Designs nudge behaviors and rules are one kind of design.
Drew Carey wanted to be a comedian but didn't know any good jokes. That was a problem. He figured that someone, somewhere, knew good jokes, he just had to find them. He started at the library, found some books, and started writing. He took his meager few to a comedy clubs, got some laughs, and kept writing. ‘Maybe I can do this,’ he thought.
He just needed more jokes, so he made up some rules.
Carey did the math. If he wrote ten jokes a day, one might be good. That good joke lasted about half a minute. Telling the numbers, if he wrote every day, over the course of a year he’d have forty-five minutes of material. That was an act. He told Marc Maron the rules, "The kicker was, it didn't need to be ten good jokes. It needed to be one good joke and nine thoughts. The rules were, they couldn't be dirty. I could write dirty jokes but they couldn't count towards the ten. I had to write stuff clean enough to do on The Tonight Show. They couldn't be topical, I could write topical jokes but they didn't count towards the ten."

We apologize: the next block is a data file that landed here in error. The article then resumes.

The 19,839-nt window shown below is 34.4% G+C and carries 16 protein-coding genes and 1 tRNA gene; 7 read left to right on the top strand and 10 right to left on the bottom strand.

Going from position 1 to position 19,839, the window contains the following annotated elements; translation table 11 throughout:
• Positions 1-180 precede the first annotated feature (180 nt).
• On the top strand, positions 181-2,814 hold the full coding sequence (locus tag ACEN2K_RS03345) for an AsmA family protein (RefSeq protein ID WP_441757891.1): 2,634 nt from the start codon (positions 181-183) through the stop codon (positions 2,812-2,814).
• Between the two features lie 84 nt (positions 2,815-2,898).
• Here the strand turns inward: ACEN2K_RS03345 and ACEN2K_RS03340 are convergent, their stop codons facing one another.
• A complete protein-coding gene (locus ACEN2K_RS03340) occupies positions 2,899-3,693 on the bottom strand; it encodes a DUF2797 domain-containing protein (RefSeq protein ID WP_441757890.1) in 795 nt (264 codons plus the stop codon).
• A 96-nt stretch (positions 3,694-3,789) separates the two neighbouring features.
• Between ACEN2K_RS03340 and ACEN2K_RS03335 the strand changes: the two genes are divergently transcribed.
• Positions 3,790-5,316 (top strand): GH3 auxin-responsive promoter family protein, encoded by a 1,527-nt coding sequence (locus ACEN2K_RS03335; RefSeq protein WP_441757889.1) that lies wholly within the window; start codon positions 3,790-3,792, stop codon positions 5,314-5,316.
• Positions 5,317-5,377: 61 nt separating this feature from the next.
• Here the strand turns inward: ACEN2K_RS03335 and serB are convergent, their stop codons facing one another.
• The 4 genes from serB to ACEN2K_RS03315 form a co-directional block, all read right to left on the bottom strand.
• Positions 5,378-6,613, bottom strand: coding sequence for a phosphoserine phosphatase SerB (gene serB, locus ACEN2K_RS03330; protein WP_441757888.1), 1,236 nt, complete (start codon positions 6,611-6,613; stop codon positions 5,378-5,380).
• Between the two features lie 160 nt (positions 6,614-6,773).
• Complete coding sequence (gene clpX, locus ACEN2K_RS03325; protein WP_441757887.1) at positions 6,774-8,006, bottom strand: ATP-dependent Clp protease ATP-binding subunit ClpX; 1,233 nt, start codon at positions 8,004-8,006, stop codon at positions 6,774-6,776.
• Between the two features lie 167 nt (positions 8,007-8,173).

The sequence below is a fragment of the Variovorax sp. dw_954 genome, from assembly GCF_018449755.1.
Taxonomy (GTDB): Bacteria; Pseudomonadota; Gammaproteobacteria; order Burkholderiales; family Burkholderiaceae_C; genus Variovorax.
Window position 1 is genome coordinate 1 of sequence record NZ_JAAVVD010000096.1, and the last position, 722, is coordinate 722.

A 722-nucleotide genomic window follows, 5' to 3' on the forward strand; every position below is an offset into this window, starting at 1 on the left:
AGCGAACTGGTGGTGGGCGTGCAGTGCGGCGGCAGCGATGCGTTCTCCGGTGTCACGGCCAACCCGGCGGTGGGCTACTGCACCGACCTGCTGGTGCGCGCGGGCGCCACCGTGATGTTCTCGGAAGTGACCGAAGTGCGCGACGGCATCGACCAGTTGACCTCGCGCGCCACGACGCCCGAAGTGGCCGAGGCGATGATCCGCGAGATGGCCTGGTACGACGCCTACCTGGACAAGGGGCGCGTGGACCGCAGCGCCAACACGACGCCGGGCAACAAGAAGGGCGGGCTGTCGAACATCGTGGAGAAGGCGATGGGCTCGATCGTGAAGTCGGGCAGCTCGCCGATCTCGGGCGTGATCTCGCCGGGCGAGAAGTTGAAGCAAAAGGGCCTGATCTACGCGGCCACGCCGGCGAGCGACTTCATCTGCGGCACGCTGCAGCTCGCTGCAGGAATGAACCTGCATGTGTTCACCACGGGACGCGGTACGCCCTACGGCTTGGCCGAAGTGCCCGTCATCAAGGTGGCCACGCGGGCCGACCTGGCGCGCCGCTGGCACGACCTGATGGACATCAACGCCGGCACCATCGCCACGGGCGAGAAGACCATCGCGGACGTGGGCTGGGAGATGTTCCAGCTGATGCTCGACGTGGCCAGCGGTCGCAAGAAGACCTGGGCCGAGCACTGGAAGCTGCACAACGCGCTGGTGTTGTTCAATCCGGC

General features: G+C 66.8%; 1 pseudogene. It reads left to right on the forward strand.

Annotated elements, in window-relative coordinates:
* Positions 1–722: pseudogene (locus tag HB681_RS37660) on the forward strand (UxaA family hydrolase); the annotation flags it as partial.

That was it. Rules are big with writers. Neil Gaiman told Tim Ferriss that his best rule is to sit there. Gaiman said he can do nothing or he can write. No puzzles, no apps, no doodles. Just writing. The same thing that makes meditation challenging is what makes Gaiman a great writer.
For Stephen King there has to be a desk, a room, a door - and it has to be locked.
Rules should be unique and designed around values. Investors write in journals to check their thought processes. Where were they wrong? Were they right for the right reasons?
Artists like Brian Koppelman swear by Julia Cameron's Morning Pages. I write a quick 400 words each morning that look much like these emails. Sometimes those ideas become a thread to pull and discover more and sometimes they're like a cloud that's part of life and then gone.
Work backwards, ask yourself (or reply and ask me), What are your values, what designs and rules lead there, and what writing might help?